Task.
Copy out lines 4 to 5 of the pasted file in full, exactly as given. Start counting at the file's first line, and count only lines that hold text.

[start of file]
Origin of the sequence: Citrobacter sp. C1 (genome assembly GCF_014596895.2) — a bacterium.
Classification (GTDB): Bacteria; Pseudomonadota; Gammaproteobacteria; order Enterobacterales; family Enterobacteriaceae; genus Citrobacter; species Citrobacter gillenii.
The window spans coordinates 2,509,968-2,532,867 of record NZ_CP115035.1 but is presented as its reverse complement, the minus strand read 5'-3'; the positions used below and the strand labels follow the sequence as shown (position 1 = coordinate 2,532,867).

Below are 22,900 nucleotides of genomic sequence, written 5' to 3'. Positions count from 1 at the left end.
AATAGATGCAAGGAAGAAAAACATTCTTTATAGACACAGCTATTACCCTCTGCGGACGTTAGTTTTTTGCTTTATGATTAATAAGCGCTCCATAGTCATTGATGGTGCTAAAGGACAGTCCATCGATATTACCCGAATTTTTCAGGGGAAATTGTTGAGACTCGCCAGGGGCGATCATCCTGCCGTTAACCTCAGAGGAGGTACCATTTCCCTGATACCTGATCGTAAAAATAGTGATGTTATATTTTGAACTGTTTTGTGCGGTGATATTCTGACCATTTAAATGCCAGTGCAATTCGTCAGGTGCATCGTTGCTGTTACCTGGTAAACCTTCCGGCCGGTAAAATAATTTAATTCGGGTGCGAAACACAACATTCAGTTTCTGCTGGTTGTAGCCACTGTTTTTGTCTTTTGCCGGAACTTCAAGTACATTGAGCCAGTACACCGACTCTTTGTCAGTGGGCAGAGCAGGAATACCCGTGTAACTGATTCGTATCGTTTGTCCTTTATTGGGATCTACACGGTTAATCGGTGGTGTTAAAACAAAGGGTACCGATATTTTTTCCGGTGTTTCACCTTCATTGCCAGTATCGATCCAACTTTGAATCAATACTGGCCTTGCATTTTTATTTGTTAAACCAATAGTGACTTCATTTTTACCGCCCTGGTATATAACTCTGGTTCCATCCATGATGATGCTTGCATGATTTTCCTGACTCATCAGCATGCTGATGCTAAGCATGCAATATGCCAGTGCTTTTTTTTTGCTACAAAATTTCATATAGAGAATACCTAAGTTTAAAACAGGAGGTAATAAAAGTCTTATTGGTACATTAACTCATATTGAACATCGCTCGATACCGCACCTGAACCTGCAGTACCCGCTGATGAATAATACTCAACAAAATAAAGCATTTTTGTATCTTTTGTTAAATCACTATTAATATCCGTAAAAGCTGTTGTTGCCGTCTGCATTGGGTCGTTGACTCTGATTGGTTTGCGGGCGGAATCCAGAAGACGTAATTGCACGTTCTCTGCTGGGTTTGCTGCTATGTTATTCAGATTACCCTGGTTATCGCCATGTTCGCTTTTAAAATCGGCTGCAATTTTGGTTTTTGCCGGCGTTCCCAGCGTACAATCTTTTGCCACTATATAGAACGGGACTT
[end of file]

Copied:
Below are 22,900 nucleotides of genomic sequence, written 5' to 3'. Positions count from 1 at the left end.
AATAGATGCAAGGAAGAAAAACATTCTTTATAGACACAGCTATTACCCTCTGCGGACGTTAGTTTTTTGCTTTATGATTAATAAGCGCTCCATAGTCATTGATGGTGCTAAAGGACAGTCCATCGATATTACCCGAATTTTTCAGGGGAAATTGTTGAGACTCGCCAGGGGCGATCATCCTGCCGTTAACCTCAGAGGAGGTACCATTTCCCTGATACCTGATCGTAAAAATAGTGATGTTATATTTTGAACTGTTTTGTGCGGTGATATTCTGACCATTTAAATGCCAGTGCAATTCGTCAGGTGCATCGTTGCTGTTACCTGGTAAACCTTCCGGCCGGTAAAATAATTTAATTCGGGTGCGAAACACAACATTCAGTTTCTGCTGGTTGTAGCCACTGTTTTTGTCTTTTGCCGGAACTTCAAGTACATTGAGCCAGTACACCGACTCTTTGTCAGTGGGCAGAGCAGGAATACCCGTGTAACTGATTCGTATCGTTTGTCCTTTATTGGGATCTACACGGTTAATCGGTGGTGTTAAAACAAAGGGTACCGATATTTTTTCCGGTGTTTCACCTTCATTGCCAGTATCGATCCAACTTTGAATCAATACTGGCCTTGCATTTTTATTTGTTAAACCAATAGTGACTTCATTTTTACCGCCCTGGTATATAACTCTGGTTCCATCCATGATGATGCTTGCATGATTTTCCTGACTCATCAGCATGCTGATGCTAAGCATGCAATATGCCAGTGCTTTTTTTTTGCTACAAAATTTCATATAGAGAATACCTAAGTTTAAAACAGGAGGTAATAAAAGTCTTATTGGTACATTAACTCATATTGAACATCGCTCGATACCGCACCTGAACCTGCAGTACCCGCTGATGAATAATACTCAACAAAATAAAGCATTTTTGTATCTTTTGTTAAATCACTATTAATATCCGTAAAAGCTGTTGTTGCCGTCTGCATTGGGTCGTTGACTCTGATTGGTTTGCGGGCGGAATCCAGAAGACGTAATTGCACGTTCTCTGCTGGGTTTGCTGCTATGTTATTCAGATTACCCTGGTTATCGCCATGTTCGCTTTTAAAATCGGCTGCAATTTTGGTTTTTGCCGGCGTTCCCAGCGTACAATCTTTTGCCACTATATAGAACGGGACTT